If you like getting pampered as a customer, you’re not going to like Thai Tom.  There are no reservations.  During prime time (Fridays and Saturdays after 6), waits can be upwards of 20 minutes.  You are crammed like cattle into a narrow hallway that seats 30.  If you sit at the bar, there will be chefs plating other people’s food at your seat, then servers coming by to reach around you to grab the food.  On the flip side, you will get your food as soon as humanely possible, as they will be eager to give your seat to someone waiting outside.

If you like quiet, subdued meals, you’re not going to like Thai Tom.  The Thai reggaeton hits that perpetually blast out of the restaurant’s speakers barely drowns out the sounds of tofu exploding into the deep fryer, and the sounds of stir-fry being mixed in cast-iron woks.  Watching the wait staff and the cooks working at the speed of sound is enough to ma

WARNING: this is a cash-only establishment!

ke you dizzy.  In fact, the first time I ever took my boyfriend to Thai Tom, I think he had a mild panic attack.

Why do I put up with this, week after week?  The food is insanely delicious, and very affordable.  The ingredients are always fresh, and are expertly combined by the “wok master,” as I like to call the guy who mans the 10-range of 6-inch flames. I could eat a delicious, steaming plate of Thai Tom Phad Thai, or a brimming bowl of Tom Kah soup everyday and still want more.  And as my dining check shows, a very filling meal for two, with a tip, comes to only 23 dollars(but you’ll have to pay in cash).

Maybe I’m weird, but I also love to crazy energy this place gives off.  If you can handle it, the mere experience of cramming yourself into the bar, sipping a Thai iced tea, and going into a stupor watching the wok master at work makes all your troubles worth it.  Even as I sit here in my living room and eat my leftovers (for breakfast), I am planning my next trip to my favorite restaurant in Seattle.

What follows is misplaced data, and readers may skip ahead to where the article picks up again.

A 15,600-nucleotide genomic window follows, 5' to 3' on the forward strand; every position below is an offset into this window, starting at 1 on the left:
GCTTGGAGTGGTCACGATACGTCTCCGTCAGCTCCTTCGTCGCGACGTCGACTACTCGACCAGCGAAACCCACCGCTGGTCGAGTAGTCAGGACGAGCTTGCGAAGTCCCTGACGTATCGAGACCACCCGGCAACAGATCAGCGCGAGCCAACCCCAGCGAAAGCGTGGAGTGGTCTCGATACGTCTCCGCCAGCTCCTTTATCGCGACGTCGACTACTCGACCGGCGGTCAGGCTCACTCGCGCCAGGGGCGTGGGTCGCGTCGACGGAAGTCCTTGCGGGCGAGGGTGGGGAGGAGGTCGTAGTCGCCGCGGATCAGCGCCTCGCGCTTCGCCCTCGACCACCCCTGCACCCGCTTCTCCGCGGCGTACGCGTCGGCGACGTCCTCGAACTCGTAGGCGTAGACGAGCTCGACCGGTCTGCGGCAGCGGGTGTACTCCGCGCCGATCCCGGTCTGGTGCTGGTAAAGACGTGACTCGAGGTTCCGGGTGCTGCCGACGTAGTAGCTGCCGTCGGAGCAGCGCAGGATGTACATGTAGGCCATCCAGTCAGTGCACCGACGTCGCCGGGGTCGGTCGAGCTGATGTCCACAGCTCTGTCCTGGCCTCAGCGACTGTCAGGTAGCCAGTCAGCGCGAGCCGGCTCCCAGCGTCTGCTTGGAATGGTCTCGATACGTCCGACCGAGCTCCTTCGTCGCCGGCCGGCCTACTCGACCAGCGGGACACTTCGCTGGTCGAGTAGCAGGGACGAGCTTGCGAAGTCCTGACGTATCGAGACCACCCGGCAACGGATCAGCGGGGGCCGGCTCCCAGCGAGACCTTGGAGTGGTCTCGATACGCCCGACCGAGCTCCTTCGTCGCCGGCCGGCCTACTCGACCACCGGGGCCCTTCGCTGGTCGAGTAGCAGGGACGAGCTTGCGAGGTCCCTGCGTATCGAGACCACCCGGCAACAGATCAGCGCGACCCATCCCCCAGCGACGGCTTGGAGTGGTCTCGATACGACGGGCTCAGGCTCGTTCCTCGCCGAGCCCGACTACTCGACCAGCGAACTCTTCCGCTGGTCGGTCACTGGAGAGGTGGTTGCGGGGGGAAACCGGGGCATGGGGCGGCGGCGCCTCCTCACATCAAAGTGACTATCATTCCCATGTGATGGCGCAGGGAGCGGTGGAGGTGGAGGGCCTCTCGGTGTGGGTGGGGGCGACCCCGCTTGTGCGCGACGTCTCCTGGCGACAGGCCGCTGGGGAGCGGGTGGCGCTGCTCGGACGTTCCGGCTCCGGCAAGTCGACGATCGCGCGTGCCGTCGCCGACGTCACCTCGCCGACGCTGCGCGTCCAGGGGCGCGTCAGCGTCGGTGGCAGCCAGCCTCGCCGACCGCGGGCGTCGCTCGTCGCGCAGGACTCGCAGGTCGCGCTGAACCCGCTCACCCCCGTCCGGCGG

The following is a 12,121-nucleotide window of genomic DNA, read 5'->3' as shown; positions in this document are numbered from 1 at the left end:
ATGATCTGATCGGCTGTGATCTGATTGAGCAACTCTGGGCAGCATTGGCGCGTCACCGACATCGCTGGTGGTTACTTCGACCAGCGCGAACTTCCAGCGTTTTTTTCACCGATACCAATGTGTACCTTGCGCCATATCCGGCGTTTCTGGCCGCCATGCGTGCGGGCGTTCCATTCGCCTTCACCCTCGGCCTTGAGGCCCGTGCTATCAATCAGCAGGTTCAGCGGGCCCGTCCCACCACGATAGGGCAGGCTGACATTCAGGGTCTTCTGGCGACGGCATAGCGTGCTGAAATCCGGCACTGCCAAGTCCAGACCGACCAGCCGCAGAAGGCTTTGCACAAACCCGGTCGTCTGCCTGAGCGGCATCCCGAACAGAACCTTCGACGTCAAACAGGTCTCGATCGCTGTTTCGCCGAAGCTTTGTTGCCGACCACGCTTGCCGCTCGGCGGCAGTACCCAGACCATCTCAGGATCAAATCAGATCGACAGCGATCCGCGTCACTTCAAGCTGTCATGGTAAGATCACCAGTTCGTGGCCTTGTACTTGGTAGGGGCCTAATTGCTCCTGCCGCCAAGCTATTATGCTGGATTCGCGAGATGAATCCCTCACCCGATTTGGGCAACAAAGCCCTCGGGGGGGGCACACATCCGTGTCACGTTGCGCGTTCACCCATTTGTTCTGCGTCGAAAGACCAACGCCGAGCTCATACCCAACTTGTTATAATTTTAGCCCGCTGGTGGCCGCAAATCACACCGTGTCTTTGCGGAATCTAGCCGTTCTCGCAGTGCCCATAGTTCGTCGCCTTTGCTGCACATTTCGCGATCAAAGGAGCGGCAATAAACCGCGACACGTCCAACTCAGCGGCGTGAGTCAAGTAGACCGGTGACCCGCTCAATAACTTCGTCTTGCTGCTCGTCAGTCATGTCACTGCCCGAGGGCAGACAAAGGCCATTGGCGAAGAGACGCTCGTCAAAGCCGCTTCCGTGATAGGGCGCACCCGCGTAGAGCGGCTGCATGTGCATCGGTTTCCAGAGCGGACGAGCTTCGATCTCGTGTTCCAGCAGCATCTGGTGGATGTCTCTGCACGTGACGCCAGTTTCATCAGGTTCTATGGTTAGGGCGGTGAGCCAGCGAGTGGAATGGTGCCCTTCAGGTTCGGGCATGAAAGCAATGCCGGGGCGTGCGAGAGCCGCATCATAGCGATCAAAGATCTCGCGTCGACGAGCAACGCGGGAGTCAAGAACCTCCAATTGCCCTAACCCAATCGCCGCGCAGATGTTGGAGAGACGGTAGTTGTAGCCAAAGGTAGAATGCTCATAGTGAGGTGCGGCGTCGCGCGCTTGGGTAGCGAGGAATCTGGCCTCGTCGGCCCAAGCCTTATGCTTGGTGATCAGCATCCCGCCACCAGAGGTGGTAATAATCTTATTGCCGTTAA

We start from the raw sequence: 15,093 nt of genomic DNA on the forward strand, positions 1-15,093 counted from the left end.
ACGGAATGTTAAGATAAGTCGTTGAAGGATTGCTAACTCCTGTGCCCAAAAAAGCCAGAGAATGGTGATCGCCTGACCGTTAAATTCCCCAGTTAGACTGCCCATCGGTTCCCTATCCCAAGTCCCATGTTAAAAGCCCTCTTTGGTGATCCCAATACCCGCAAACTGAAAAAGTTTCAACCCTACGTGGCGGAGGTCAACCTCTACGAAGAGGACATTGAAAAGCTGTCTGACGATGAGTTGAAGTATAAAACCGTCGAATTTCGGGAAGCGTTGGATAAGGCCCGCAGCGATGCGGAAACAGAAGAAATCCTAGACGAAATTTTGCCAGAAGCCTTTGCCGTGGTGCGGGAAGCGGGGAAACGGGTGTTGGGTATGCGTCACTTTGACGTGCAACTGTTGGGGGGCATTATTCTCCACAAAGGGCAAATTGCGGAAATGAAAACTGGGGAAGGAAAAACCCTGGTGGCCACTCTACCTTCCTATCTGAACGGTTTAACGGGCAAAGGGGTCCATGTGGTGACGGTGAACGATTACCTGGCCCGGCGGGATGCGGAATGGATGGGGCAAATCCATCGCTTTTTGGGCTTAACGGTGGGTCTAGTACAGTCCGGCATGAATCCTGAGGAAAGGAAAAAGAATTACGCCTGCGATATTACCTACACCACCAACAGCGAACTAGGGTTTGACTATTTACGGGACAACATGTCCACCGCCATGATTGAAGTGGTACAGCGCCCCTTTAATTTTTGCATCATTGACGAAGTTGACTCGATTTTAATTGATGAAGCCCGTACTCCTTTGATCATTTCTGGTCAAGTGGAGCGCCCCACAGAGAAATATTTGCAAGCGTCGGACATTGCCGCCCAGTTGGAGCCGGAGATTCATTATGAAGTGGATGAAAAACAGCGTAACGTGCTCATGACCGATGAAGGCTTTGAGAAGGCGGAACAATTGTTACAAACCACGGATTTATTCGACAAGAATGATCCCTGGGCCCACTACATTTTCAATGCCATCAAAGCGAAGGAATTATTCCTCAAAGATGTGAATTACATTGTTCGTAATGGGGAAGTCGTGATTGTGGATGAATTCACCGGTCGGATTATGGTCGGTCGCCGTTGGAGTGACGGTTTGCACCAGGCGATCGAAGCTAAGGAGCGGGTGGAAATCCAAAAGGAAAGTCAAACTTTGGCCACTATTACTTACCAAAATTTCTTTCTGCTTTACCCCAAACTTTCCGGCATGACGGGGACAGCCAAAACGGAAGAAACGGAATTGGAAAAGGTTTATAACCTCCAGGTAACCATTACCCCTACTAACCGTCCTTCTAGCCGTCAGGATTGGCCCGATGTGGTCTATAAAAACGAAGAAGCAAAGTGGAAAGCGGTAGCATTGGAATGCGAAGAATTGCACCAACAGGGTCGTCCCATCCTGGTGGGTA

Pike Place for Locals

Pike Place Market has become, in some cases, synonymous with Seattle.  Locals take their visiting guests there on a regular basis.  Seattleites know the tourist hot spots and where to find the best hokey shlack.  We even have our preferred produce vendors.

While tourists have their own special relationship with Pike Place as a characterizing symbol of the city, what does the Market mean to a local?  In my last few months in Seattle, I went to find out.  It was a 9 a.m. on Wednesday when I passed the notorious bronze pig and entered the main entrance of the Market.  But where were all the people, all the musicians, the tourists?  The fishmongers at Pike Place Fish Company were playing to an almost non-existent crowd.  Samuel Samson (pictured left), a Pike Place Fish Company employee, informed me that Tuesday and Wednesday mornings are very slow in the Market.  While some people love the hustle and bustle of lost and bedazzled tourists, I welcomed the opportunity to peruse the Market without figuring out how to navigate the throngs of slow-moving onlookers.  As I nibbled on samples of alder wood smoked wild king salmon, Samuel and I talked about what the Market means to him.  He said meeting different people from all walks of life was what he looked forward to at his job.  Even at 9 a.m., Samuel was pumped with energy and ready for a day of selling fish and telling jokes to his customers.  I asked him whether it was Starbucks or Tully’s that fueled him past his 5 a.m. wakeup call.  He replied it was neither:  the people at McDonald’s will be glad to hear that its coffee satisfies this Seattleite’s affinity for caffeine.